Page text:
My current supervisor just told our group that she's leaving the company within the next month.
The typical cycle for annual reviews here is the July/August timeframe.
I want to ask for consideration for a promotion (which we've discussed) or a raise before my current supervisor leaves.
1. New supervisor doesnt know my workload, work habits, etc and may not "grade" the raises accordingly.
2. My position is one of 2 that are key to the functioning of the department. The person in the other position was promoted 2 years ago (he is senior and has more experience, so this was not unexpected or unwarranted).
3. Approximately six months ago, my supervisor mentioned that my performance was very good and that if I was being "courted" by another company, she hoped that I would come to her to discuss increasing my pay, etc.
4. My level of responsibility has increased a good deal over the last three years, but my pay has not kept pace. Most of us have not complained about the lack of raises or the very small increases because there were more than 50 positions cut a few years ago. Our finance department runs on bare bones (a total of 6 people including my supervisor the CFO in a company with over 350 employees), so cutting one person would be a huge burden on the remaining group.
I should add that there are no companies that are "courting" me. I have not been actively looking for a new job since I enjoy working here. I do casually look to see what's available on the job market, but I have not applied for anything in over 4 years.
Thanks for your help and insight!
[This message edited by GabyBaby at 12:38 PM, May 15th (Wednesday)]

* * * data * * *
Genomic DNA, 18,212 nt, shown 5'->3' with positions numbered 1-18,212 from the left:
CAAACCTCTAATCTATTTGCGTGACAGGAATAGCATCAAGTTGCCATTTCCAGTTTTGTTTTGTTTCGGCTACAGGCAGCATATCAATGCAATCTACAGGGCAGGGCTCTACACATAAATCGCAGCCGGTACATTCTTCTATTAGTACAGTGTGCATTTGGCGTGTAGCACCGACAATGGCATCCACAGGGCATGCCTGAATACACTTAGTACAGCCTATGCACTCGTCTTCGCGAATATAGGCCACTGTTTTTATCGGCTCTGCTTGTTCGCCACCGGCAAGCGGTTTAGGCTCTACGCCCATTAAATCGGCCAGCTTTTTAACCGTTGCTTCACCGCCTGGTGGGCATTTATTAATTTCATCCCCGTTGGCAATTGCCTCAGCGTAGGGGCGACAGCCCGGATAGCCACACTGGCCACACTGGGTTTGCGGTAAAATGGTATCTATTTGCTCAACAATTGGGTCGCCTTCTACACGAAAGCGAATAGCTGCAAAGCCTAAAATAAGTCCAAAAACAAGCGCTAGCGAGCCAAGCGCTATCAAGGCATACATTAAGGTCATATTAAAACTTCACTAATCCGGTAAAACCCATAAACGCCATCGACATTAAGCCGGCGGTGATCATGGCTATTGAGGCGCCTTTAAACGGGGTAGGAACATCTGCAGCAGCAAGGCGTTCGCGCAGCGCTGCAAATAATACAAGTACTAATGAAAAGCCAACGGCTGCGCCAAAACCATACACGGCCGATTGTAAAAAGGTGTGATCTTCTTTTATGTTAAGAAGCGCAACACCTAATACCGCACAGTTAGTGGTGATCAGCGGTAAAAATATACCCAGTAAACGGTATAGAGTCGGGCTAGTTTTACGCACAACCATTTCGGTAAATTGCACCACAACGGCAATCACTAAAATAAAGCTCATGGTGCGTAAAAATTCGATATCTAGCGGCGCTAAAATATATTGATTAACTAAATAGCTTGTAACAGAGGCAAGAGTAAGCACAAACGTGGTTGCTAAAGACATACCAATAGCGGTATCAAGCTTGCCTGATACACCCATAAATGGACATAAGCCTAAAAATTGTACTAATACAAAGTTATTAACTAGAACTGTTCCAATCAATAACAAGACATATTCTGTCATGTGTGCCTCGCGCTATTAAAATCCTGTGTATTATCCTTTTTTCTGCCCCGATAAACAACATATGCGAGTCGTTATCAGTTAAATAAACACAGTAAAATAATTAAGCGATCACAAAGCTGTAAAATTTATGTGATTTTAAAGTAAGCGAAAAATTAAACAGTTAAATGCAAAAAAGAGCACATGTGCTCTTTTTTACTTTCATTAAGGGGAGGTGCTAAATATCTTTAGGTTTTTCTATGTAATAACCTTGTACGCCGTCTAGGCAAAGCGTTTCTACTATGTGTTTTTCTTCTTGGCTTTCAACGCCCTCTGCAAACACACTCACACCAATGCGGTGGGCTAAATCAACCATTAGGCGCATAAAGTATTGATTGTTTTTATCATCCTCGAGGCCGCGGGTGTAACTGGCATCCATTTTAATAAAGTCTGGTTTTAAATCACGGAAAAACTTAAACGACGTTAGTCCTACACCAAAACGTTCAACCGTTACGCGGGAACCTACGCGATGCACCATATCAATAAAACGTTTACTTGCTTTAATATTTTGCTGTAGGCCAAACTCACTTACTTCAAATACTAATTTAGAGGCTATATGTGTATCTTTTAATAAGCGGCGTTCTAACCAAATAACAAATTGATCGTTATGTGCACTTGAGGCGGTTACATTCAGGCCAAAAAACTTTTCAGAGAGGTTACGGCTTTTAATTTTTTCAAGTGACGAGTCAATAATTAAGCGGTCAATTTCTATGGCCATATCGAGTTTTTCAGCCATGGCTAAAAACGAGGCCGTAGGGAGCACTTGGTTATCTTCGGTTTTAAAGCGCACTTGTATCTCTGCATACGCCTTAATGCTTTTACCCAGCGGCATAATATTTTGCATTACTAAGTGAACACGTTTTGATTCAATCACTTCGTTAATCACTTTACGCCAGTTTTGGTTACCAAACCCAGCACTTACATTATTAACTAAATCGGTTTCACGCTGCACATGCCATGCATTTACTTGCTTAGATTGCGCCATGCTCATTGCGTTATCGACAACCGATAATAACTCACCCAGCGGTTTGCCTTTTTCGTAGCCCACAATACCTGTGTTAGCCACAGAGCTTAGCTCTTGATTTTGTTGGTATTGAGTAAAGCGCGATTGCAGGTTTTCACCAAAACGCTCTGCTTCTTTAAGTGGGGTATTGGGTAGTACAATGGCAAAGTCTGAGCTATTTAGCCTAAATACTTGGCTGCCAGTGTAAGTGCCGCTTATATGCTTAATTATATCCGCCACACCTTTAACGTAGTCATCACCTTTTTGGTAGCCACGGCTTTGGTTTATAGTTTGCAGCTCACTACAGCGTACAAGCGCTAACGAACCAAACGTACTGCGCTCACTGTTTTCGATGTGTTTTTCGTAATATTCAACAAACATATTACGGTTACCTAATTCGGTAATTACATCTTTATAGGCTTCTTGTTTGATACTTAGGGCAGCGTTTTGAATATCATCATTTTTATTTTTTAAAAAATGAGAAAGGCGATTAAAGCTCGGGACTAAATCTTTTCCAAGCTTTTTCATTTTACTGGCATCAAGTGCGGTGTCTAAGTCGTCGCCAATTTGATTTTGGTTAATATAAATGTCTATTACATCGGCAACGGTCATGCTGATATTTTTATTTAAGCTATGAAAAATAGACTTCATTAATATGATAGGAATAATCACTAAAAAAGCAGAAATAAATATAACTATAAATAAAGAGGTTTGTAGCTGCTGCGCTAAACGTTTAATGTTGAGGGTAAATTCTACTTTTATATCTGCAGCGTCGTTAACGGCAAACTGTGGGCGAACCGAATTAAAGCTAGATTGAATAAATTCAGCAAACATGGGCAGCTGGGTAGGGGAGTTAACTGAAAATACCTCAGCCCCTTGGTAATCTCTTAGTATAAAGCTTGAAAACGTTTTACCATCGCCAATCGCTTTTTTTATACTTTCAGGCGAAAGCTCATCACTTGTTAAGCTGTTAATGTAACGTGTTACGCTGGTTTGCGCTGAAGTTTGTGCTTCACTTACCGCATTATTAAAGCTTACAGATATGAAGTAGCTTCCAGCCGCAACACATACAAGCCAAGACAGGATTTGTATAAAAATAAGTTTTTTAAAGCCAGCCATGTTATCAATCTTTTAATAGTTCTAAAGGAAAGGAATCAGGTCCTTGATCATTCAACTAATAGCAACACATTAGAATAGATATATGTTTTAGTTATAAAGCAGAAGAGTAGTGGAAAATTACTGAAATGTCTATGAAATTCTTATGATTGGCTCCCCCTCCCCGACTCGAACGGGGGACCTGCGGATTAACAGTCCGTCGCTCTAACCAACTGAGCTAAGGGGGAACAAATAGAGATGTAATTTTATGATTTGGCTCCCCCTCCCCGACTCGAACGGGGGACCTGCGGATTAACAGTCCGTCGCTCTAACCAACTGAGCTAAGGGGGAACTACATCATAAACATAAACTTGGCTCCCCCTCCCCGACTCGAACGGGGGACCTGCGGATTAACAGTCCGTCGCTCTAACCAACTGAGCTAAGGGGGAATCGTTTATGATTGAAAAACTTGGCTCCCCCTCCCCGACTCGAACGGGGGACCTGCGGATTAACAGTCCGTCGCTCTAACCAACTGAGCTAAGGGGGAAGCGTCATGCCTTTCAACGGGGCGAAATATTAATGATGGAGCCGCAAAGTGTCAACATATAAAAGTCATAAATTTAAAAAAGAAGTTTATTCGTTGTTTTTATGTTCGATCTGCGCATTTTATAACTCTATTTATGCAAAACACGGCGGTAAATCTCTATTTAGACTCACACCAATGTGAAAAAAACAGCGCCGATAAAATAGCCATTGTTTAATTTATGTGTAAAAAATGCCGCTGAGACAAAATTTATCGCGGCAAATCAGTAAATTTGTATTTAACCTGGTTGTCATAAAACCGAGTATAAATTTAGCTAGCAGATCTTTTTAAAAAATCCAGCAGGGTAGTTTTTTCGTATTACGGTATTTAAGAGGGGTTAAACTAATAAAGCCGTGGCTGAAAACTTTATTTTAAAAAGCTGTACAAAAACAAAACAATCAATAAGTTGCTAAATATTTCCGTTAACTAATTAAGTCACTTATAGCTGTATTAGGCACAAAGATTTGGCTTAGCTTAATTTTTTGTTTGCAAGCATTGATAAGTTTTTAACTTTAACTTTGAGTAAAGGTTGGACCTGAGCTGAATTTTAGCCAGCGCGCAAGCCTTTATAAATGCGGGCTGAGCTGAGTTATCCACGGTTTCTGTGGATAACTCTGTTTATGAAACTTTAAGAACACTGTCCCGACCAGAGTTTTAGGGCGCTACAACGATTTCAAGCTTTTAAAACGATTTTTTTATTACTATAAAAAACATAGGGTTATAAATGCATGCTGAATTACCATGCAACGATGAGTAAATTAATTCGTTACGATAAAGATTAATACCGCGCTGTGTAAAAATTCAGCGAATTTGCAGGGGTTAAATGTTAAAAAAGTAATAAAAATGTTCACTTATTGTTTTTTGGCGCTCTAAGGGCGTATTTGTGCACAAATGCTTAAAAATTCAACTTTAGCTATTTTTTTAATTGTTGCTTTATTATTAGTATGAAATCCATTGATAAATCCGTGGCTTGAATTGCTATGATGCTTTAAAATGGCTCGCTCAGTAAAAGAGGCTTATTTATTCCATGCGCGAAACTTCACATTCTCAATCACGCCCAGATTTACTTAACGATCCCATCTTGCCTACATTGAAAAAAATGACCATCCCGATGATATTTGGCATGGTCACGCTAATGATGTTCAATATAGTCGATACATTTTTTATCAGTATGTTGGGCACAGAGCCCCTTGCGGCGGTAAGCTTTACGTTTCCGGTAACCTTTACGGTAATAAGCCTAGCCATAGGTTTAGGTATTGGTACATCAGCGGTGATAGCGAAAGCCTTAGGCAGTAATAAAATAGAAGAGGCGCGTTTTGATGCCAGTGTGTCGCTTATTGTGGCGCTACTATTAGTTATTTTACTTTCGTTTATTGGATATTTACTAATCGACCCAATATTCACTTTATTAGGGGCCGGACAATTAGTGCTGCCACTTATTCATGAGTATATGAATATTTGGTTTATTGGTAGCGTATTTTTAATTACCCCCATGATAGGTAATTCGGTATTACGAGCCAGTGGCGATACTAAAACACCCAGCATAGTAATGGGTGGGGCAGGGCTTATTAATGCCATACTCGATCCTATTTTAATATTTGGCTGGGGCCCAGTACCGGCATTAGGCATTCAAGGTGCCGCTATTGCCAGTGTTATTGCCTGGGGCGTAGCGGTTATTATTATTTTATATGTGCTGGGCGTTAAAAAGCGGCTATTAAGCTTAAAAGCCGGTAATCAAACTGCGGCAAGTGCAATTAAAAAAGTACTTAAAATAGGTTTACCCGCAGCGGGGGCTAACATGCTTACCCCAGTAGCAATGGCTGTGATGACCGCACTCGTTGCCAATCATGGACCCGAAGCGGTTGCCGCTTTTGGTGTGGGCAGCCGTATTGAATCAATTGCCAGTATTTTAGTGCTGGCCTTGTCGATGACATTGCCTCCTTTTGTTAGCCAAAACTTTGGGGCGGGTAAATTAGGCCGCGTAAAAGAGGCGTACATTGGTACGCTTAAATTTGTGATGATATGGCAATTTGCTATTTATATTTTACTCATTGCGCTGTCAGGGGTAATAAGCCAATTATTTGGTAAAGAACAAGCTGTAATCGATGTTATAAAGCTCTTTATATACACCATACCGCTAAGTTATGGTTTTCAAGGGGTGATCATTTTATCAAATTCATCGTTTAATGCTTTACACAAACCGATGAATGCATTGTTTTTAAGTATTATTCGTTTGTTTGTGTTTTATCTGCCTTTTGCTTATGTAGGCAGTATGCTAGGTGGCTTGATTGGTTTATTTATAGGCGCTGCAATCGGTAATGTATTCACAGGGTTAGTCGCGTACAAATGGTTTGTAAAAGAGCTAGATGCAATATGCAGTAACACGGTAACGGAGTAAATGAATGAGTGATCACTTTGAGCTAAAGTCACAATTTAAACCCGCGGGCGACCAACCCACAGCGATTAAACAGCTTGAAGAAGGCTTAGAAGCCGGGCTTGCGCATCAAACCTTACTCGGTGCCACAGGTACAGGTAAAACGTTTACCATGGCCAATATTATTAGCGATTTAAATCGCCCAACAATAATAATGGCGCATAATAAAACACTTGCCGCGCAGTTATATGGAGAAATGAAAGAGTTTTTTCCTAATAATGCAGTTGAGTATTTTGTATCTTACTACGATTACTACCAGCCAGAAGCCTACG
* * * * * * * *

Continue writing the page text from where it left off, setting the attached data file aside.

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Note: I edit often for clarity/typos.
Wise men talk because they have something to say; fools, because they have to say something.
I know that I'm below the median for my job title in our area, but given the added things on my plate over the last three years, I dont think its unreasonable to ask for more.
I've done this for employees when I was leaving a company.
"sell" your value to the company as you would "sell" yourself to a prospective employer. By that- quantify the work that you do and how it supports your group/company. If you create efficientcies (especially cost savings), line those up, be specifc- "I do a good job and never call in sick" won't cut it. That is a base expectation for ANY employee. They want to hear about the over and above stuff.
Bring as many facts, (performance scores, way to go emails, etc) as you can. Bring comp information from as many sources as you can get them from.
best to you-
I had my meeting with my supervisor today.
I went in with a list of things I've accomplished over the last 5 years, salary data, and my various concerns.
She agreed with me. My pay scale is too low. She is submitting a request for a significant increase in my rate! I'll know within the next few days if it is approved, but it looks pretty good.
Thanks so much for your help/advice everyone!